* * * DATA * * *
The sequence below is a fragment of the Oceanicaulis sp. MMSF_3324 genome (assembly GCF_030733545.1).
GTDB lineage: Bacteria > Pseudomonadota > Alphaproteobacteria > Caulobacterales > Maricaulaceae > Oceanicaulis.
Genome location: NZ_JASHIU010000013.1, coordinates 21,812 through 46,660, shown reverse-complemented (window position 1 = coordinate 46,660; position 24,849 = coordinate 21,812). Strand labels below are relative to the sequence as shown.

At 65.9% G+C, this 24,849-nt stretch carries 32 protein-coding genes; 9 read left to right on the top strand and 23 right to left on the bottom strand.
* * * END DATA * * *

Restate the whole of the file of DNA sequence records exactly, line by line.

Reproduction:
The sequence below is a fragment of the Oceanicaulis sp. MMSF_3324 genome (assembly GCF_030733545.1).
GTDB lineage: Bacteria > Pseudomonadota > Alphaproteobacteria > Caulobacterales > Maricaulaceae > Oceanicaulis.
Genome location: NZ_JASHIU010000013.1, coordinates 21,812 through 46,660, shown reverse-complemented (window position 1 = coordinate 46,660; position 24,849 = coordinate 21,812). Strand labels below are relative to the sequence as shown.

At 65.9% G+C, this 24,849-nt stretch carries 32 protein-coding genes; 9 read left to right on the top strand and 23 right to left on the bottom strand.